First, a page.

The vegan and the SWAT member in the Australia Day ad. Lee Lin Chin stars in the controversial commercial to promote lamb on Australia Day.
“Lambassador” Sam Kekovich in the 2016 Australia Day lamb ad.
The controversial Australia Day ad criticised for inciting hatred towards vegans while encouraging people to eat lamb has been given the all-clear.
In an extraordinary meeting on Wednesday, the Advertising Standards Bureau dismissed all complaints, giving the ad the OK and in effect telling any objectors to learn to take a joke.
The ad from Meat and Livestock Australia, starring popular SBS newsreader Lee Lin Chin and long-time lamb consumption advocate Sam Kekovich, includes a scene showing a military officer taking a blow torch to vegan’s apartment.
There are two versions of the ad; a 30-second version appears on free-to-air TV, while the full version appears on YouTube, where it has racked up close to 2 million views.
But both versions have been met with fierce objection from vegans and sympathetic vegetarians and meat-eaters alike.
Vegans took personal offence to the ad, while others criticised the use of the term “Operation Boomerang” that referred to the ad’s premise of bringing home Australian expats for the sole purpose of eating lamb on Australia Day.
The bureau received more than 600 complaints.
In the interest of promoting an informed debate, here are some of the complaints the bureau actually received:
I am vegan. Do I need to say more? I am vegan for ethical reasons. Animals die for meat consumption. Ashley Madison – no one dies. Big difference. Please ban.
I think all vegetarians and vegans are offended by this ad because it is saying that we are ‘unAustralian’ and ‘lack spirit’ by refusing to eat a damn dead animal that we have hearts for.
My children were at a friend’s house and saw this ad, and came home terrified someone was going to come and torch our living room because we’re vegan.
Ever since the campaign came out, people are being even more rude and constantly making fun of vegans and now that this is a national campaign, it’s even worse. I feel like the ad makes the public feel like it’s OK to be horrible towards vegans and make derogatory comments.
Promotes violence against vegans by suggesting that torching a vegan’s home is amusing; the inference being that people who choose compassion for animals over the mass slaughter of innocent baby animals are somehow un-Australian, + therefore deserve to be ridiculed, + violated. If it were a vegan ad promoting the same ideology towards meat-eaters, would it be acceptable?
Watch Cowspiracy. It’s available on Netflix.
This already peddles the broad generalisation that vegans are somehow cowering (no pun intended) or overtly non-confrontational hippies.
It is discriminatory to vegans.
The problem is the assumption on behalf of the advertiser, that violent acts of terrorism, against anyone who thinks differently to the mainstream, is an appropriate subject for making jokes and for marketing products.
Portraying torching someone’s home and belongings for being different, is equivalent to terrorism. It’s just not funny.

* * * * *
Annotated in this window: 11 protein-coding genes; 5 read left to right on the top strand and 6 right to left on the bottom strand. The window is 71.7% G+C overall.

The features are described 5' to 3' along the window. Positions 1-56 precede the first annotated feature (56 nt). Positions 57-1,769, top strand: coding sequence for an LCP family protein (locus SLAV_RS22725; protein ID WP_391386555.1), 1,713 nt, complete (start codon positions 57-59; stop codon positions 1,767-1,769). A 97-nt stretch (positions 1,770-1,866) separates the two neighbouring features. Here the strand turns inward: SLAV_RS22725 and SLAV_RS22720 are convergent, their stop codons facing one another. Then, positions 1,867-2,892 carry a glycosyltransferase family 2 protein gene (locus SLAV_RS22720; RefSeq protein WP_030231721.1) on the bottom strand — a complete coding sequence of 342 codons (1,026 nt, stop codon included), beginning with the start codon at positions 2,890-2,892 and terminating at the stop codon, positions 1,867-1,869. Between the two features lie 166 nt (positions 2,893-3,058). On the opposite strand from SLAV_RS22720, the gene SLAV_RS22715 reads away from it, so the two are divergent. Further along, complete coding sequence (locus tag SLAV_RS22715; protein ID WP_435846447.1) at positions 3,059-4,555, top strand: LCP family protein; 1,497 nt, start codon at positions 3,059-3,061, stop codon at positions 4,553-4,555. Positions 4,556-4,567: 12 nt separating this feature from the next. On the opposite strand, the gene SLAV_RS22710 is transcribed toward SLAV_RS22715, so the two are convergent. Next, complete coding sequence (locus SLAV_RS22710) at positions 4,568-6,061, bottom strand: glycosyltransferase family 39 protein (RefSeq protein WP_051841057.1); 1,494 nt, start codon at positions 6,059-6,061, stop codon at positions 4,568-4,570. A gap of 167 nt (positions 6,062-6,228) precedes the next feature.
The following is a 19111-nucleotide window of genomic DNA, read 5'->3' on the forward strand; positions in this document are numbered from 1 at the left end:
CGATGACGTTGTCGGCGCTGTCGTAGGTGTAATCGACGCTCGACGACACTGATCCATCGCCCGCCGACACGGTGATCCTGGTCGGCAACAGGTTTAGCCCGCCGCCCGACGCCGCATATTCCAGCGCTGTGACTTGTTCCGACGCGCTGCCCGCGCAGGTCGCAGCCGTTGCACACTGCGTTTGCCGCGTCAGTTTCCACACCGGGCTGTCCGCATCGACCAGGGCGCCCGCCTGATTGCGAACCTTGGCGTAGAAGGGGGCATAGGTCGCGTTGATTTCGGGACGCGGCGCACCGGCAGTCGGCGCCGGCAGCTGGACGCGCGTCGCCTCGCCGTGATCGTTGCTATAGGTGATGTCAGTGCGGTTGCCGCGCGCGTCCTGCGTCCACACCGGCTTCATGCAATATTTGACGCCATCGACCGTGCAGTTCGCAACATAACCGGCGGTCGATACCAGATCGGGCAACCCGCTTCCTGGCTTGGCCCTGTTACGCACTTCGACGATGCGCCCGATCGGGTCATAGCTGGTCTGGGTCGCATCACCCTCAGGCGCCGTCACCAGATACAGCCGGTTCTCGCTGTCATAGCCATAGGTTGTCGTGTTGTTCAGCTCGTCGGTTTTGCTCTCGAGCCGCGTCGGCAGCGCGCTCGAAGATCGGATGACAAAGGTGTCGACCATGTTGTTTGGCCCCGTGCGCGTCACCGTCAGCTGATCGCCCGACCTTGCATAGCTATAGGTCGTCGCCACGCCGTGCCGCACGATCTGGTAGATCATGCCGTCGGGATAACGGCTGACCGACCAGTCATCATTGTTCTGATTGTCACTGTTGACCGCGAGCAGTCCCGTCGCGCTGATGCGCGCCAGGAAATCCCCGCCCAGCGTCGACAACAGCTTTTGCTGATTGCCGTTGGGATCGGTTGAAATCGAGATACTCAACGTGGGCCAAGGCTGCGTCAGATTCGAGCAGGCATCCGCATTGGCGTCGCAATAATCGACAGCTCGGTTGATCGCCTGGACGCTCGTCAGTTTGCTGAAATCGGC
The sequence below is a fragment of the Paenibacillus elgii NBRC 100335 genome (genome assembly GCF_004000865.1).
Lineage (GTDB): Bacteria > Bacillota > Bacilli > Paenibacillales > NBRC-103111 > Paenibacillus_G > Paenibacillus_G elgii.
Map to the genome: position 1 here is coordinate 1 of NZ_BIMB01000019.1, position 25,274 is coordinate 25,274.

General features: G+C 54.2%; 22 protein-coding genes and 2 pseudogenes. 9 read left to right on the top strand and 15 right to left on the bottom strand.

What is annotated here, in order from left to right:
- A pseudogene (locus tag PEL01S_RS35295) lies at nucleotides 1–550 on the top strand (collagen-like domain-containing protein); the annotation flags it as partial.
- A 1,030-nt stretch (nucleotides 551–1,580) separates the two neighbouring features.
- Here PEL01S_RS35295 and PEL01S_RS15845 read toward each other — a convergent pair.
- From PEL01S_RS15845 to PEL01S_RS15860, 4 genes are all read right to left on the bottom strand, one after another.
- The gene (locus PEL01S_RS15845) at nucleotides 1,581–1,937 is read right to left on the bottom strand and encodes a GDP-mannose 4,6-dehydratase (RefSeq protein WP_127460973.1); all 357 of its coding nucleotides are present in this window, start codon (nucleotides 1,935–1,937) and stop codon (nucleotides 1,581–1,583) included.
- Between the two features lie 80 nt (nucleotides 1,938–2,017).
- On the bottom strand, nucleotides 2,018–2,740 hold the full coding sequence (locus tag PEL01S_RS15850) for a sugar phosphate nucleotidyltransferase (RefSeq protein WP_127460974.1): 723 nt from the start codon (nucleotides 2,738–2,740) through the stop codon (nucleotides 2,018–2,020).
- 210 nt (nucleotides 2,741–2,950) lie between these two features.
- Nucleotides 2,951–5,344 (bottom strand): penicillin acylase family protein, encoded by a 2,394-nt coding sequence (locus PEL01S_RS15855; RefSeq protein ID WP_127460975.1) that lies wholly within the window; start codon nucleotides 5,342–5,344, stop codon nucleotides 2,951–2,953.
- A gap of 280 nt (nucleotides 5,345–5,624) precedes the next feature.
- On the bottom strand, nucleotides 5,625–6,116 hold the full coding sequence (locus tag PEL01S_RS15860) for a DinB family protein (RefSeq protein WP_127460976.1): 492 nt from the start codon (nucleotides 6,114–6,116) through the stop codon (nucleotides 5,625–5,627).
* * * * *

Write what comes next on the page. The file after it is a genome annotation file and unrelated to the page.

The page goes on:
Many are already fearful of terrorism, and then an advertisement like this appears on our screens. As a Vegan, I am already bullied by many in society and this advertisement promotes active violence against Vegans!
In these troubling times of terrorism and rural fires firstly I find it a bit concerning and insensitive that fire is made into comedy.
It promotes property damage, break and enter, violence, terrorism, kidnapping, bullying, peer group pressure tactics, etc. This is not what I believe is ‘Australian’ and do not think these topics are a ‘harmless’ joke.
This sends a message saying that veganism is wrong and non-acceptable.
My children are now frightened our house is going to be set on fire on Australia Day.
How can you allow such an advert. This is wrong.
It’s a meat ad. Leave the vegans out of it.
Here’s what the bureau had to say:
“The Board noted that the overall tone and theme of the advertisement is intended to be humorous and considered that the advertisement did not depict material that discriminated against or vilified any person or section of the community.
“The Board first considered whether the advertisement is suggestive of terrorism. In the Board’s view, most members of the community would understand this advertisement to be a humorous take on movies such as James Bond and Austin Powers-style movies – in particular through the use of Lee Lin Chin in the main character role.
“In the Board’s view the advertisement is unlikely to be viewed as depicting or condoning terrorist behaviour and that the level of action and implied violence is not inappropriate for the likely audience.
“The use of the tagline or phrase Operation Boomerang … is not a reference to Indigenous Australians, but is meant as a reference to something which is to be returned.
“The Board noted that the use of the tagline or phrase Operation Boomerang as used in the advertisement is tongue in cheek and is meant as ‘return to sender’.
“There are exaggerated and unrealistic situations which have the look and feel of a movie. In the Board’s view these images … are fantasy and unrealistic and are not depictions of violence.
“Whilst some members of the community could find the advertisement to be in poor taste … the issue of taste does not fall under the Code of Ethics.”
Meat and Livestock Australia has welcomed the bureau’s decision.